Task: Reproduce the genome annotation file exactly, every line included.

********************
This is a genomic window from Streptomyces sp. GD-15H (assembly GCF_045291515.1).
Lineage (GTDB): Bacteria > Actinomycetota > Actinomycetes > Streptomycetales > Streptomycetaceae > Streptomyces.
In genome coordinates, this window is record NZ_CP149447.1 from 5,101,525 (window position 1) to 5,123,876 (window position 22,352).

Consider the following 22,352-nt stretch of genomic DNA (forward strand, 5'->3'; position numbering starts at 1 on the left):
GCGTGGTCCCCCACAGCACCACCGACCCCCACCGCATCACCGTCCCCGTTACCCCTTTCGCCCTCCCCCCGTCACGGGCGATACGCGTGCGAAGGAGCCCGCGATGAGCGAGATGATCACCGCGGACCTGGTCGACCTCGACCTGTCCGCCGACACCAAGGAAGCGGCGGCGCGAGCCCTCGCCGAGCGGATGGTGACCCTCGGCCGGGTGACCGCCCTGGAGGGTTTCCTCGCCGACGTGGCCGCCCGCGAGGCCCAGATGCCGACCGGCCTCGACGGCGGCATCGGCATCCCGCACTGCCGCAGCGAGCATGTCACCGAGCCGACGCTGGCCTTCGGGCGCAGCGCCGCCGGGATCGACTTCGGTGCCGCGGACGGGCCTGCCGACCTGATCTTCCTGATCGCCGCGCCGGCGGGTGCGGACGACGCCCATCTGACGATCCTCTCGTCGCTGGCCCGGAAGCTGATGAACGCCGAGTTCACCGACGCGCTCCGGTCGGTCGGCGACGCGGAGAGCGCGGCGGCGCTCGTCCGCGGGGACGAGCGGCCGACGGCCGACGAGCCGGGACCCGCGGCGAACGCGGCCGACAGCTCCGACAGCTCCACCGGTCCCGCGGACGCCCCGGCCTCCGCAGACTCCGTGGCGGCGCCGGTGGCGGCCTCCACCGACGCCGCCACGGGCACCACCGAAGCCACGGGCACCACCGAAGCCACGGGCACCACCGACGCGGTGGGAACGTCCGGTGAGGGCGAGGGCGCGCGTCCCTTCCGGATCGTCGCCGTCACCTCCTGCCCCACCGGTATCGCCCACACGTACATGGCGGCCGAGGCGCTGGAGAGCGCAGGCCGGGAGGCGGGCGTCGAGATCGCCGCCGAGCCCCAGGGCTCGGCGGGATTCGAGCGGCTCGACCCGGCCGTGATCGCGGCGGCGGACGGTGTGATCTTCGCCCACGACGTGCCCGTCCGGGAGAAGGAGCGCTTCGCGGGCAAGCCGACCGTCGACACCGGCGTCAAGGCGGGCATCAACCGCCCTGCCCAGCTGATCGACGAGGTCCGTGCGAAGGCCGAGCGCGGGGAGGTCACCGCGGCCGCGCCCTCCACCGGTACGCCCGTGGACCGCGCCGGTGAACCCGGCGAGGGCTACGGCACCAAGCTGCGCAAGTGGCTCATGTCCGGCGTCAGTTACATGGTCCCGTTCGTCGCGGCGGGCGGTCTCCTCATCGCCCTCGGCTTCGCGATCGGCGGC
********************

This is a genomic window from Streptomyces sp. GD-15H (assembly GCF_045291515.1).
Lineage (GTDB): Bacteria > Actinomycetota > Actinomycetes > Streptomycetales > Streptomycetaceae > Streptomyces.
In genome coordinates, this window is record NZ_CP149447.1 from 5,101,525 (window position 1) to 5,123,876 (window position 22,352).

Consider the following 22,352-nt stretch of genomic DNA (forward strand, 5'->3'; position numbering starts at 1 on the left):
GCGTGGTCCCCCACAGCACCACCGACCCCCACCGCATCACCGTCCCCGTTACCCCTTTCGCCCTCCCCCCGTCACGGGCGATACGCGTGCGAAGGAGCCCGCGATGAGCGAGATGATCACCGCGGACCTGGTCGACCTCGACCTGTCCGCCGACACCAAGGAAGCGGCGGCGCGAGCCCTCGCCGAGCGGATGGTGACCCTCGGCCGGGTGACCGCCCTGGAGGGTTTCCTCGCCGACGTGGCCGCCCGCGAGGCCCAGATGCCGACCGGCCTCGACGGCGGCATCGGCATCCCGCACTGCCGCAGCGAGCATGTCACCGAGCCGACGCTGGCCTTCGGGCGCAGCGCCGCCGGGATCGACTTCGGTGCCGCGGACGGGCCTGCCGACCTGATCTTCCTGATCGCCGCGCCGGCGGGTGCGGACGACGCCCATCTGACGATCCTCTCGTCGCTGGCCCGGAAGCTGATGAACGCCGAGTTCACCGACGCGCTCCGGTCGGTCGGCGACGCGGAGAGCGCGGCGGCGCTCGTCCGCGGGGACGAGCGGCCGACGGCCGACGAGCCGGGACCCGCGGCGAACGCGGCCGACAGCTCCGACAGCTCCACCGGTCCCGCGGACGCCCCGGCCTCCGCAGACTCCGTGGCGGCGCCGGTGGCGGCCTCCACCGACGCCGCCACGGGCACCACCGAAGCCACGGGCACCACCGAAGCCACGGGCACCACCGACGCGGTGGGAACGTCCGGTGAGGGCGAGGGCGCGCGTCCCTTCCGGATCGTCGCCGTCACCTCCTGCCCCACCGGTATCGCCCACACGTACATGGCGGCCGAGGCGCTGGAGAGCGCAGGCCGGGAGGCGGGCGTCGAGATCGCCGCCGAGCCCCAGGGCTCGGCGGGATTCGAGCGGCTCGACCCGGCCGTGATCGCGGCGGCGGACGGTGTGATCTTCGCCCACGACGTGCCCGTCCGGGAGAAGGAGCGCTTCGCGGGCAAGCCGACCGTCGACACCGGCGTCAAGGCGGGCATCAACCGCCCTGCCCAGCTGATCGACGAGGTCCGTGCGAAGGCCGAGCGCGGGGAGGTCACCGCGGCCGCGCCCTCCACCGGTACGCCCGTGGACCGCGCCGGTGAACCCGGCGAGGGCTACGGCACCAAGCTGCGCAAGTGGCTCATGTCCGGCGTCAGTTACATGGTCCCGTTCGTCGCGGCGGGCGGTCTCCTCATCGCCCTCGGCTTCGCGATCGGCGGC